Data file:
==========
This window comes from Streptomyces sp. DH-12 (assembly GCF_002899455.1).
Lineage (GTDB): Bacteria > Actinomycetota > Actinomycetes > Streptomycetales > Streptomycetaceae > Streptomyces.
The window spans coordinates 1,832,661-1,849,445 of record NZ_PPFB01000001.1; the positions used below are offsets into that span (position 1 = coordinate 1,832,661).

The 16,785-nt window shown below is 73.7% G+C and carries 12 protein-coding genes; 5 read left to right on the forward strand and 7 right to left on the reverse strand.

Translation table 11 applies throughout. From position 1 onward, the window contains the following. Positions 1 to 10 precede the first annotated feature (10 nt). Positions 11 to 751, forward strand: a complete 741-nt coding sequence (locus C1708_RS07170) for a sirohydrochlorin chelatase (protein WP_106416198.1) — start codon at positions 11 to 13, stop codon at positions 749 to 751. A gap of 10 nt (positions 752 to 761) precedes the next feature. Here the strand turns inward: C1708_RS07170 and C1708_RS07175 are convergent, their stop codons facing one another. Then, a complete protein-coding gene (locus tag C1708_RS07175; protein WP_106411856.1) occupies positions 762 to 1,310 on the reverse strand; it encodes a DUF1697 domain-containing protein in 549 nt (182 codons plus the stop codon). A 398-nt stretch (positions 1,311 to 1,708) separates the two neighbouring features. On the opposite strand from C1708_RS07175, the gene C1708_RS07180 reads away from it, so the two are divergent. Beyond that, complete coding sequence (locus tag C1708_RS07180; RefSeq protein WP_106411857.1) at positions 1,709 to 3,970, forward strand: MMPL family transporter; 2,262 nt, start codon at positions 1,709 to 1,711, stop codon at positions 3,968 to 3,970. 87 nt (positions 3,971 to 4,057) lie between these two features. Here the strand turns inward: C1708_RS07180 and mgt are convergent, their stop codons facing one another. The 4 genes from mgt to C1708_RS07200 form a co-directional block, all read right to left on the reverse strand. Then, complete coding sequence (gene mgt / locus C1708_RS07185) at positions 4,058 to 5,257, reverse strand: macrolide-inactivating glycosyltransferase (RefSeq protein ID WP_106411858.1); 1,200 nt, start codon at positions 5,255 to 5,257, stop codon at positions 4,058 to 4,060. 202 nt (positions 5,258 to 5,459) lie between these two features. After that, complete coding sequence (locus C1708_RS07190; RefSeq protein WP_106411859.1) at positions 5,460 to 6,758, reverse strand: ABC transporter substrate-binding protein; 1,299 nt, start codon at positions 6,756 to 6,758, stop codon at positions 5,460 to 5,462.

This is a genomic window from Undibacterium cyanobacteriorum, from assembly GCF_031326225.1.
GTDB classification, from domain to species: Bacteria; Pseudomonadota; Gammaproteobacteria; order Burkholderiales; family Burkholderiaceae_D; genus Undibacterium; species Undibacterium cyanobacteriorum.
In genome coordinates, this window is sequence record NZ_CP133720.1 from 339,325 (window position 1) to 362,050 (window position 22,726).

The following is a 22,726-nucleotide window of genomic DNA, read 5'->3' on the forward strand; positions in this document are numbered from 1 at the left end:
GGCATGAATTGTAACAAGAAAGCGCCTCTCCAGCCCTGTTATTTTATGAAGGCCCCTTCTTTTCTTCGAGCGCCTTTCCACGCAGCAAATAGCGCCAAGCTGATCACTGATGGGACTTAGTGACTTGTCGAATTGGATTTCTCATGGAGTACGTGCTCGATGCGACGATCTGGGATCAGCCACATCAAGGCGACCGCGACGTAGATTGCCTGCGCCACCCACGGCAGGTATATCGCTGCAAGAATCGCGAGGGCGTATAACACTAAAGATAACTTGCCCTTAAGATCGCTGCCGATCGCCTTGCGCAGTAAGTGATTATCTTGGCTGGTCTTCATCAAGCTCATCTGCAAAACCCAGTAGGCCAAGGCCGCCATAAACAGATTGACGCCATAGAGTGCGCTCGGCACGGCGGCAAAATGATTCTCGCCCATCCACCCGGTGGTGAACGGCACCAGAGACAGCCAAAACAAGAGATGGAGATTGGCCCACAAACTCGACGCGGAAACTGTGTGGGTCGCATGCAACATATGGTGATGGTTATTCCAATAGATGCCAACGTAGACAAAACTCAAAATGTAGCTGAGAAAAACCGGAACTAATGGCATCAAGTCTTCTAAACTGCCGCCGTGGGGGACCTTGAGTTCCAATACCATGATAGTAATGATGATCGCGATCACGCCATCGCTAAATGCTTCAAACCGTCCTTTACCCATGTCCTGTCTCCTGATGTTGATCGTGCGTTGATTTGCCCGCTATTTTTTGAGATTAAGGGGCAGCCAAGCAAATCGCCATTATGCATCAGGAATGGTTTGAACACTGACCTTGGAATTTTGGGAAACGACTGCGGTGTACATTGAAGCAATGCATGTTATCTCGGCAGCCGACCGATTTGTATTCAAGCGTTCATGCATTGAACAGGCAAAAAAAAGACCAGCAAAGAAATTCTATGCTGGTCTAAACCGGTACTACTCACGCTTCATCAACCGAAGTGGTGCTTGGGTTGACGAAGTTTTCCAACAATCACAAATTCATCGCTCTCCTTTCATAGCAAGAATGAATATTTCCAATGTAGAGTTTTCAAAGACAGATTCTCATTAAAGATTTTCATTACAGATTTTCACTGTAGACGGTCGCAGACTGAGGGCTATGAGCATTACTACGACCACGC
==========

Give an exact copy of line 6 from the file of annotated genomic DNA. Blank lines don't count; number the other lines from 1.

This is a genomic window from Undibacterium cyanobacteriorum, from assembly GCF_031326225.1.